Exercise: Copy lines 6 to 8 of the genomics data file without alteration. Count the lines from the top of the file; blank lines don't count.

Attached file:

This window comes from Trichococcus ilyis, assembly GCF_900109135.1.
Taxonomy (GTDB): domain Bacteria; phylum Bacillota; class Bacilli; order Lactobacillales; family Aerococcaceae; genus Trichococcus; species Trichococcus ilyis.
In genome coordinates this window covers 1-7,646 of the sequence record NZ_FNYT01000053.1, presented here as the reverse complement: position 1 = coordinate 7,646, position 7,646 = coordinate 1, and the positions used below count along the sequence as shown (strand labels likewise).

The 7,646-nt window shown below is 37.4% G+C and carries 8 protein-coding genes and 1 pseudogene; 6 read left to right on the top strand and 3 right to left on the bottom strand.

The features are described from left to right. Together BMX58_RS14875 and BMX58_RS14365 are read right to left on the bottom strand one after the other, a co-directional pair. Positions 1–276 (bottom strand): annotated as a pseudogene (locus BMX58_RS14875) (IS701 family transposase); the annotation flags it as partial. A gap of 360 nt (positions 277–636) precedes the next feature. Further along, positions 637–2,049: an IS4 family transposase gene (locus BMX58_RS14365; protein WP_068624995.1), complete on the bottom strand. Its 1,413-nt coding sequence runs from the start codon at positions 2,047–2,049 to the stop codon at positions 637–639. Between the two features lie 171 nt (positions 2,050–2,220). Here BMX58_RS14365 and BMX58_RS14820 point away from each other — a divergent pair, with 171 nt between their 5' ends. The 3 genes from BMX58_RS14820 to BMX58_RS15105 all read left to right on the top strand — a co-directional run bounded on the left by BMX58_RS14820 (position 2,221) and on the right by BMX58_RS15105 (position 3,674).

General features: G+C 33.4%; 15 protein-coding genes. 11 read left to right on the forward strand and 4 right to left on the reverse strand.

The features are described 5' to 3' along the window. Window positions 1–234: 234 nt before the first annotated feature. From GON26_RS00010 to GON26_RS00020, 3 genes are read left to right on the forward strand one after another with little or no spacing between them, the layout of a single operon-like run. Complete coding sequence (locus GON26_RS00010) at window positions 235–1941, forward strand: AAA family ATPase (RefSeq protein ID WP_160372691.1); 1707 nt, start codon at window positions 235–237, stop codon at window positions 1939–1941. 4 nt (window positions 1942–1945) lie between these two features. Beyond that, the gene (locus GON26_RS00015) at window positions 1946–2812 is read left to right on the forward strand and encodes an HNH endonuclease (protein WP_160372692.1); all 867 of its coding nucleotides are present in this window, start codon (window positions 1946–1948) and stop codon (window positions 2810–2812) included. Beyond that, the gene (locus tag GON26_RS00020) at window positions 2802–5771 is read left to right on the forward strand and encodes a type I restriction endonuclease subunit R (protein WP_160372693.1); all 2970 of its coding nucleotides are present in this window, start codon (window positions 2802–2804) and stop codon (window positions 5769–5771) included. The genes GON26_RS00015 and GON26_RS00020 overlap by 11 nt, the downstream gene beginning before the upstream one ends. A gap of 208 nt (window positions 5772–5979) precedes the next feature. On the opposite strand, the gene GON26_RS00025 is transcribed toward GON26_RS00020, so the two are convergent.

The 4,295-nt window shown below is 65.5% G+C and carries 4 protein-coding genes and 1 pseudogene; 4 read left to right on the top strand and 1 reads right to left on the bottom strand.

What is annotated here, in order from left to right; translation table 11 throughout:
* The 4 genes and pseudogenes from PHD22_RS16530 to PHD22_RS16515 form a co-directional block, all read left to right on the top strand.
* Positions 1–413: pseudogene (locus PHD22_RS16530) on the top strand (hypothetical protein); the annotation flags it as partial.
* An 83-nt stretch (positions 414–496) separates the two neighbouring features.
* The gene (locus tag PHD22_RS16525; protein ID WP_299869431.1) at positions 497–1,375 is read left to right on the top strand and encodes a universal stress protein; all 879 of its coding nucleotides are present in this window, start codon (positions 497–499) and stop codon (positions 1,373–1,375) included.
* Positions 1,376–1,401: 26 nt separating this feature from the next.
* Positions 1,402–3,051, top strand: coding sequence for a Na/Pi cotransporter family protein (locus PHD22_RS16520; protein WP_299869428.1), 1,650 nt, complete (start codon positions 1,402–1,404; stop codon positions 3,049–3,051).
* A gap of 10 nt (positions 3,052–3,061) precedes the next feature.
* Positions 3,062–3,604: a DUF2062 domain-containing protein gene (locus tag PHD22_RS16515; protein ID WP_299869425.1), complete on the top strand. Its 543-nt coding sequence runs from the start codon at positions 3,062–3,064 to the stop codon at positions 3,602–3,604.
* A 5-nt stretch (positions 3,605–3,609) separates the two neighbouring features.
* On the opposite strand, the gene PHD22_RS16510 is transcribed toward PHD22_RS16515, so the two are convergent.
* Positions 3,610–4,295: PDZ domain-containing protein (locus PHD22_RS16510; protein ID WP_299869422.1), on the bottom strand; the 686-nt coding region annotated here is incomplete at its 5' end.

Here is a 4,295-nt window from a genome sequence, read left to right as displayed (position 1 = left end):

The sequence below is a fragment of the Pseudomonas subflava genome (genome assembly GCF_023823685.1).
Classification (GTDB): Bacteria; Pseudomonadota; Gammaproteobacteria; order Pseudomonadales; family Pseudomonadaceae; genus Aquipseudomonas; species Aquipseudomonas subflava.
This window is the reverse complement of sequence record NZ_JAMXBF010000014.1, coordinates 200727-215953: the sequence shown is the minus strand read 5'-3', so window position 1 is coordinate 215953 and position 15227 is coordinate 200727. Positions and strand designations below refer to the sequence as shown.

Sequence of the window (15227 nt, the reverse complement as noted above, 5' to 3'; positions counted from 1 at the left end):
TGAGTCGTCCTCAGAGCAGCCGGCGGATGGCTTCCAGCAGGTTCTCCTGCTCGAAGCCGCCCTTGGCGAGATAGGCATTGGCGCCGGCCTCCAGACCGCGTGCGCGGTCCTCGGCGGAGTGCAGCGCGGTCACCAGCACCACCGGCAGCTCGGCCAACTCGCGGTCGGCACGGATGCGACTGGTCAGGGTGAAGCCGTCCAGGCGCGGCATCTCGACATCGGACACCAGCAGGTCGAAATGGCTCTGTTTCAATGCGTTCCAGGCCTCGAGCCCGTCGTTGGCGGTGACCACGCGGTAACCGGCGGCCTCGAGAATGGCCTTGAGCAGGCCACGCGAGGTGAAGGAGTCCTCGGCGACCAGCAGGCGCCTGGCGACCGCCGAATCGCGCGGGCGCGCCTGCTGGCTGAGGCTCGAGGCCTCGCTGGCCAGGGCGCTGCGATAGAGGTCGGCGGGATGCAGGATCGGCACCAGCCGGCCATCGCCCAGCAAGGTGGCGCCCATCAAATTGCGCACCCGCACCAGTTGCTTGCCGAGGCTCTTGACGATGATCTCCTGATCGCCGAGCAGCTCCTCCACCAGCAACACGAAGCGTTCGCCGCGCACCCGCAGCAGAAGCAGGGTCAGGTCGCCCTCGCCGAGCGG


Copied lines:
General features: G+C 33.4%; 15 protein-coding genes. 11 read left to right on the forward strand and 4 right to left on the reverse strand.

The features are described 5' to 3' along the window. Window positions 1–234: 234 nt before the first annotated feature. From GON26_RS00010 to GON26_RS00020, 3 genes are read left to right on the forward strand one after another with little or no spacing between them, the layout of a single operon-like run. Complete coding sequence (locus GON26_RS00010) at window positions 235–1941, forward strand: AAA family ATPase (RefSeq protein ID WP_160372691.1); 1707 nt, start codon at window positions 235–237, stop codon at window positions 1939–1941. 4 nt (window positions 1942–1945) lie between these two features. Beyond that, the gene (locus GON26_RS00015) at window positions 1946–2812 is read left to right on the forward strand and encodes an HNH endonuclease (protein WP_160372692.1); all 867 of its coding nucleotides are present in this window, start codon (window positions 1946–1948) and stop codon (window positions 2810–2812) included. Beyond that, the gene (locus tag GON26_RS00020) at window positions 2802–5771 is read left to right on the forward strand and encodes a type I restriction endonuclease subunit R (protein WP_160372693.1); all 2970 of its coding nucleotides are present in this window, start codon (window positions 2802–2804) and stop codon (window positions 5769–5771) included. The genes GON26_RS00015 and GON26_RS00020 overlap by 11 nt, the downstream gene beginning before the upstream one ends. A gap of 208 nt (window positions 5772–5979) precedes the next feature. On the opposite strand, the gene GON26_RS00025 is transcribed toward GON26_RS00020, so the two are convergent.

The 4,295-nt window shown below is 65.5% G+C and carries 4 protein-coding genes and 1 pseudogene; 4 read left to right on the top strand and 1 reads right to left on the bottom strand.